ExerciseHeart Disease

Cellular effects of exercise in heart disease

The endothelium is a thin layer of cells that line the interior surface of blood vessels.

Endothelial dysfunction often leads to atherosclerosis (hardening of the arteries) in patients with diabetes, high blood pressure, and other chronic conditions.

Is it possible that exercise might improve the function of the endothelium and benefit patients with heart disease?

Researchers from the University of Lausanne, in Switzerland studied the effects of different kinds of exercise on endothelial function.

First, the details.

  • Endothelial function was evaluated before, after 4 weeks of exercise training, and after 1 month of detraining by measuring flow-mediated dilation and von Willebrand factor levels at baseline and after training.
    • Flow-mediated dilation measures endothelium-dependent relaxation of an artery due to increased blood flow.
    • von Willebrand factor is a protein that attaches platelets to a damaged blood vessel.
  • 209 patients were randomly assigned to a treatment group.
    • Aerobic exercise
    • Resistance training
    • Resistance plus aerobic training
    • No training

And, the results.

  • There was no difference in endothelial function among the 4 groups at the start of the study.
  • After exercise training, flow-mediated dilation increased significantly in each exercise group.
    • Those in the no exercise group were also significantly better than at the start of the study, but significantly less than the exercise groups.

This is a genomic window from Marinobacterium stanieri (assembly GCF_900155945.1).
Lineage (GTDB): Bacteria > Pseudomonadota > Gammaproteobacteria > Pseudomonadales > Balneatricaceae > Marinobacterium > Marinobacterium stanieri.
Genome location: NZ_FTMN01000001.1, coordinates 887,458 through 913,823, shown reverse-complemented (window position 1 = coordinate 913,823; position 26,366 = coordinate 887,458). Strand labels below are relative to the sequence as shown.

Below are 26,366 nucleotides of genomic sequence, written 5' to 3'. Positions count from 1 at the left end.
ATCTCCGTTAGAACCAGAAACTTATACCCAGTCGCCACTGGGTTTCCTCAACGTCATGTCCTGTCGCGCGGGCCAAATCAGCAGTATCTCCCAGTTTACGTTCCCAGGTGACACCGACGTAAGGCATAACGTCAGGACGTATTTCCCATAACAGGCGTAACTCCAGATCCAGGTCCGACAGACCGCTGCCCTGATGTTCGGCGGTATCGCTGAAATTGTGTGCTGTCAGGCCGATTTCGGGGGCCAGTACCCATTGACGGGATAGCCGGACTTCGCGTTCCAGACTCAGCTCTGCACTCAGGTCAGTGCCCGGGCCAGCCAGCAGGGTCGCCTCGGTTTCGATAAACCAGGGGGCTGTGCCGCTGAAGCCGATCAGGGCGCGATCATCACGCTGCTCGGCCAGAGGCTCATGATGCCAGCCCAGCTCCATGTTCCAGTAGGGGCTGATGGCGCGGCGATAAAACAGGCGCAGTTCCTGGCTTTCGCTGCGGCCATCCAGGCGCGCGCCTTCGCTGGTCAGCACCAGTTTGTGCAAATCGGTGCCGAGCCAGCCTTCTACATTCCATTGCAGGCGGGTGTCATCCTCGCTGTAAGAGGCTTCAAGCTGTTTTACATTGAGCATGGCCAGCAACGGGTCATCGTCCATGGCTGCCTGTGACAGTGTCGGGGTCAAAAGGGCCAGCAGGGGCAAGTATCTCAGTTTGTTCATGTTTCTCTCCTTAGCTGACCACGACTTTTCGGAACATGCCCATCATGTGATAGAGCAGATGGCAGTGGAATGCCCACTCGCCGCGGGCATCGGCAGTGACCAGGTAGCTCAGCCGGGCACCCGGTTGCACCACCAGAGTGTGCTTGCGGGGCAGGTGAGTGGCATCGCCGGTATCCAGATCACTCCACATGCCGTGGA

• After exercise training, von Willebrand factor significantly decreased with any exercise/
    • There was no change in the no exercise group.
  • Benefits were lost when training ended.

The bottom line?
The authors concluded, “These data imply that good, long-term adherence to training programs is necessary to maintain vascular benefits on endothelial dysfunction. This aspect is probably particularly important in patients with coronary artery disease in whom the correction of endothelial anomalies could help to slow the progression of atherosclerosis.”

To maintain the benefits, you have to stick with it.

3/21/09 19:19 JR

Hi, I’m JR

John Russo, Jr., PharmD, is president of The MedCom Resource, Inc. Previously, he was senior vice president of medical communications at www.Vicus.com, a complementary and alternative medicine website.